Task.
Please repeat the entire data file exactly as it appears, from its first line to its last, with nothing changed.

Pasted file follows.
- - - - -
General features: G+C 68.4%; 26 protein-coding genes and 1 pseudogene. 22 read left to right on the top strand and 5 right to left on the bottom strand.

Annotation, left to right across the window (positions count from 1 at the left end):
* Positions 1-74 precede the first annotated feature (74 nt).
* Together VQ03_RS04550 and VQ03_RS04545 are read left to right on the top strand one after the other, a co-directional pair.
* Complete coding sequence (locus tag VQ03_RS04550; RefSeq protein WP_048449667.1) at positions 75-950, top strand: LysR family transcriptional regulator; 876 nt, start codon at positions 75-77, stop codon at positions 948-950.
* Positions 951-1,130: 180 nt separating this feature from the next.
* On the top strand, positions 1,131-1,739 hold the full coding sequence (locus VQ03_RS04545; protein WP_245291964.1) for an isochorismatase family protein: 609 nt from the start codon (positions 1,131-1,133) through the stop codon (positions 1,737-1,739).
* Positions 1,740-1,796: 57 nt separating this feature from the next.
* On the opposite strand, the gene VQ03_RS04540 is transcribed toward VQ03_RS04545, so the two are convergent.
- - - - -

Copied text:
General features: G+C 68.4%; 26 protein-coding genes and 1 pseudogene. 22 read left to right on the top strand and 5 right to left on the bottom strand.

Annotation, left to right across the window (positions count from 1 at the left end):
* Positions 1-74 precede the first annotated feature (74 nt).
* Together VQ03_RS04550 and VQ03_RS04545 are read left to right on the top strand one after the other, a co-directional pair.
* Complete coding sequence (locus tag VQ03_RS04550; RefSeq protein WP_048449667.1) at positions 75-950, top strand: LysR family transcriptional regulator; 876 nt, start codon at positions 75-77, stop codon at positions 948-950.
* Positions 951-1,130: 180 nt separating this feature from the next.
* On the top strand, positions 1,131-1,739 hold the full coding sequence (locus VQ03_RS04545; protein WP_245291964.1) for an isochorismatase family protein: 609 nt from the start codon (positions 1,131-1,133) through the stop codon (positions 1,737-1,739).
* Positions 1,740-1,796: 57 nt separating this feature from the next.
* On the opposite strand, the gene VQ03_RS04540 is transcribed toward VQ03_RS04545, so the two are convergent.